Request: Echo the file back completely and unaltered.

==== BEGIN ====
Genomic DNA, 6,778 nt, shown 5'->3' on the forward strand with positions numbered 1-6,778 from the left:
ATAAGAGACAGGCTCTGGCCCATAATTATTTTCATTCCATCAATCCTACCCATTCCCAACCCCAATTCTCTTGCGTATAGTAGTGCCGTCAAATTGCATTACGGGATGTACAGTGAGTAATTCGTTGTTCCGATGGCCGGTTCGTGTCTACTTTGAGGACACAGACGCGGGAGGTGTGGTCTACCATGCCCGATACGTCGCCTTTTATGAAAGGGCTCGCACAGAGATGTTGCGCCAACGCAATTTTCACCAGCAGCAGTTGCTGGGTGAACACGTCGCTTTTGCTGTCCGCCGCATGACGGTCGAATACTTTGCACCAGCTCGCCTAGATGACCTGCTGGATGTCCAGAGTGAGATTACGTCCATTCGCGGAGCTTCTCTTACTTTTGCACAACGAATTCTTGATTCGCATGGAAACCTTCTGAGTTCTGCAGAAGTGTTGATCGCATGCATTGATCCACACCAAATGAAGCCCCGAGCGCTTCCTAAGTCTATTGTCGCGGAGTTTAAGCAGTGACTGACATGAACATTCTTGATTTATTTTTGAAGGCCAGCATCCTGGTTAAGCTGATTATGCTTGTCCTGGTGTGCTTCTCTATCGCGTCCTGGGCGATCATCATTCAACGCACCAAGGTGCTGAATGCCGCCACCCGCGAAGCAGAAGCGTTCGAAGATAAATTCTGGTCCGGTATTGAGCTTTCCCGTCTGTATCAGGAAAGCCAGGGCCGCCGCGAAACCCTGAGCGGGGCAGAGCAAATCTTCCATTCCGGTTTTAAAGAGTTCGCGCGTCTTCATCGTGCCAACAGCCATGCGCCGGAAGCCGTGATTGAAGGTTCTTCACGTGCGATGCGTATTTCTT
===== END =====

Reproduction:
Genomic DNA, 6,778 nt, shown 5'->3' on the forward strand with positions numbered 1-6,778 from the left:
ATAAGAGACAGGCTCTGGCCCATAATTATTTTCATTCCATCAATCCTACCCATTCCCAACCCCAATTCTCTTGCGTATAGTAGTGCCGTCAAATTGCATTACGGGATGTACAGTGAGTAATTCGTTGTTCCGATGGCCGGTTCGTGTCTACTTTGAGGACACAGACGCGGGAGGTGTGGTCTACCATGCCCGATACGTCGCCTTTTATGAAAGGGCTCGCACAGAGATGTTGCGCCAACGCAATTTTCACCAGCAGCAGTTGCTGGGTGAACACGTCGCTTTTGCTGTCCGCCGCATGACGGTCGAATACTTTGCACCAGCTCGCCTAGATGACCTGCTGGATGTCCAGAGTGAGATTACGTCCATTCGCGGAGCTTCTCTTACTTTTGCACAACGAATTCTTGATTCGCATGGAAACCTTCTGAGTTCTGCAGAAGTGTTGATCGCATGCATTGATCCACACCAAATGAAGCCCCGAGCGCTTCCTAAGTCTATTGTCGCGGAGTTTAAGCAGTGACTGACATGAACATTCTTGATTTATTTTTGAAGGCCAGCATCCTGGTTAAGCTGATTATGCTTGTCCTGGTGTGCTTCTCTATCGCGTCCTGGGCGATCATCATTCAACGCACCAAGGTGCTGAATGCCGCCACCCGCGAAGCAGAAGCGTTCGAAGATAAATTCTGGTCCGGTATTGAGCTTTCCCGTCTGTATCAGGAAAGCCAGGGCCGCCGCGAAACCCTGAGCGGGGCAGAGCAAATCTTCCATTCCGGTTTTAAAGAGTTCGCGCGTCTTCATCGTGCCAACAGCCATGCGCCGGAAGCCGTGATTGAAGGTTCTTCACGTGCGATGCGTATTTCTT